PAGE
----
A pointer is a just another variable, which can contain a memory address of any other variable or object.

int x; Have you ever seen anyone write code like &x = 42;? That's silly, right? But &x is a value that has type "pointer to int", and <sarcasm>pointers are variables, thus values are variables</sarcasm>... It might be a good idea to explicitly remind students about the relationship between objects and values.

In addition, assuming that all types of pointers have the same alignment requirements is a recipe for eventual disaster. Here's what the C11 standard draft says:

7 A pointer to an object type may be converted to a pointer to a different object type. If the resulting pointer is not correctly aligned68) for the referenced type, the behavior is undefined. Otherwise, when converted back again, the result shall compare equal to the original pointer. When a pointer to an object is converted to a pointer to a character type,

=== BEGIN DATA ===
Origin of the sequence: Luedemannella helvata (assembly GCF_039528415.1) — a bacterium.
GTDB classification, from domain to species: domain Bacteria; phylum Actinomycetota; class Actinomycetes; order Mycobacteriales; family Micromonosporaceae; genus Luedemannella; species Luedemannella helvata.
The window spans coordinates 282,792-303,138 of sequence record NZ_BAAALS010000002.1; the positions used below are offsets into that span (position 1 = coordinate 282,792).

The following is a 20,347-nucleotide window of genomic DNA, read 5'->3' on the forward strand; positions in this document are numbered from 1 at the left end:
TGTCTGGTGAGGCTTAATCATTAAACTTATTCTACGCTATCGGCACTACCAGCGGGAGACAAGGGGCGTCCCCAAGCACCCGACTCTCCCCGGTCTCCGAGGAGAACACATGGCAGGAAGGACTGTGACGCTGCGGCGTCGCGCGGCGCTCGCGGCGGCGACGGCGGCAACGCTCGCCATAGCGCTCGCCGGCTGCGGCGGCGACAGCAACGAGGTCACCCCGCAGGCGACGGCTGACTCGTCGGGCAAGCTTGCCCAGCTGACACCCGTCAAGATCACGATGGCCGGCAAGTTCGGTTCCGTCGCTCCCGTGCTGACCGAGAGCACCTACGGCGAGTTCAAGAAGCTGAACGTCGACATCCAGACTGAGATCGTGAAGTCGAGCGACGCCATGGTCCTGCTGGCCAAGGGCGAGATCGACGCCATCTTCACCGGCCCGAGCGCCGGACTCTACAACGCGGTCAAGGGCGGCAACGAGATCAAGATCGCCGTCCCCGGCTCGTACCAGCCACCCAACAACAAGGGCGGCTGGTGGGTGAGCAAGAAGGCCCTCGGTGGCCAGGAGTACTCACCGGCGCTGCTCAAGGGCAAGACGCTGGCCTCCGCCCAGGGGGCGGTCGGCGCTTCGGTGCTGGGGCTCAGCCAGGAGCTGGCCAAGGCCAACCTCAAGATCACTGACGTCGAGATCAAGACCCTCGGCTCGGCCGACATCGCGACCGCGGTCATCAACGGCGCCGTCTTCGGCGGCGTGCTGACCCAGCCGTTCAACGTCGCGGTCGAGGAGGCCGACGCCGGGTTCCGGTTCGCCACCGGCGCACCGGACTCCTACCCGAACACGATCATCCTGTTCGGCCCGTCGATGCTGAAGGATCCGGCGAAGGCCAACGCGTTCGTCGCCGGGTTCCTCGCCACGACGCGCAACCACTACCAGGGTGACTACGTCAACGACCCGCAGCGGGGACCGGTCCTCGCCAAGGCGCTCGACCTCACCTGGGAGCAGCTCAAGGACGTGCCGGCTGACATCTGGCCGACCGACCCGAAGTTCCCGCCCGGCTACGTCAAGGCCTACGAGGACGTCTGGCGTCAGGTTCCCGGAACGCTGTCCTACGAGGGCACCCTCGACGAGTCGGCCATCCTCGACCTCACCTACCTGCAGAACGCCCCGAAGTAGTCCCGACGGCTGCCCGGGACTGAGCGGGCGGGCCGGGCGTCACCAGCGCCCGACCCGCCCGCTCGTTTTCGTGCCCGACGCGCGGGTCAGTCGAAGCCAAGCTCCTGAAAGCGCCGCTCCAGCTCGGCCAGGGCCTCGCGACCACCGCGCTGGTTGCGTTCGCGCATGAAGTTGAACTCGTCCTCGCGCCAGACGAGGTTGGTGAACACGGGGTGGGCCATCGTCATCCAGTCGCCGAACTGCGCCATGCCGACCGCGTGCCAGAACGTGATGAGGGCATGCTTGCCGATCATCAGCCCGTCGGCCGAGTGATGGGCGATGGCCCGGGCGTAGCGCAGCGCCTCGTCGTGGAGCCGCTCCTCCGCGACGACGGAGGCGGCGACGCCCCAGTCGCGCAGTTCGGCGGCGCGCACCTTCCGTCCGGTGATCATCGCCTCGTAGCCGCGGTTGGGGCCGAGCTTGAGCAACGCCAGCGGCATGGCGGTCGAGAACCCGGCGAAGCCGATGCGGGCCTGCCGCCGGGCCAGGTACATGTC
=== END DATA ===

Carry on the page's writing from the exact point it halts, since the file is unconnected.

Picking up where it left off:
the result points to the lowest addressed byte of the object. Successive increments of the result, up to the size of the object, yield pointers to the remaining bytes of the object.
68) In general, the concept ‘‘correctly aligned’’ is transitive: if a pointer to type A is correctly aligned for a pointer to type B, which in turn is correctly aligned for a pointer to type C, then a pointer to type A is correctly aligned for a pointer to type C.


A pointer to an integer and a pointer to your Humanoid object do not actually differ in size